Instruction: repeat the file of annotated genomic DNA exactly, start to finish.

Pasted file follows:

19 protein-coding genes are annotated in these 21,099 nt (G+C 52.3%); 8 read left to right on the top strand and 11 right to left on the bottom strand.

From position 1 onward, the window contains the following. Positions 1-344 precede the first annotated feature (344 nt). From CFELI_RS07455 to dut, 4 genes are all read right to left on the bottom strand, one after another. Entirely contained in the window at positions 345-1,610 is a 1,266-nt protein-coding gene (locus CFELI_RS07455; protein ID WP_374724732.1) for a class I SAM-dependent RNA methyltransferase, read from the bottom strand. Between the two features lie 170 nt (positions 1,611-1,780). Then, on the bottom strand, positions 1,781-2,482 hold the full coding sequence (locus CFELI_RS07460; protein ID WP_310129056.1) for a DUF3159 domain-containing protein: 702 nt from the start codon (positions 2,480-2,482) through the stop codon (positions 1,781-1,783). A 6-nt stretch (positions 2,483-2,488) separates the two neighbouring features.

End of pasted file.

19 protein-coding genes are annotated in these 21,099 nt (G+C 52.3%); 8 read left to right on the top strand and 11 right to left on the bottom strand.

From position 1 onward, the window contains the following. Positions 1-344 precede the first annotated feature (344 nt). From CFELI_RS07455 to dut, 4 genes are all read right to left on the bottom strand, one after another. Entirely contained in the window at positions 345-1,610 is a 1,266-nt protein-coding gene (locus CFELI_RS07455; protein ID WP_374724732.1) for a class I SAM-dependent RNA methyltransferase, read from the bottom strand. Between the two features lie 170 nt (positions 1,611-1,780). Then, on the bottom strand, positions 1,781-2,482 hold the full coding sequence (locus CFELI_RS07460; protein ID WP_310129056.1) for a DUF3159 domain-containing protein: 702 nt from the start codon (positions 2,480-2,482) through the stop codon (positions 1,781-1,783). A 6-nt stretch (positions 2,483-2,488) separates the two neighbouring features.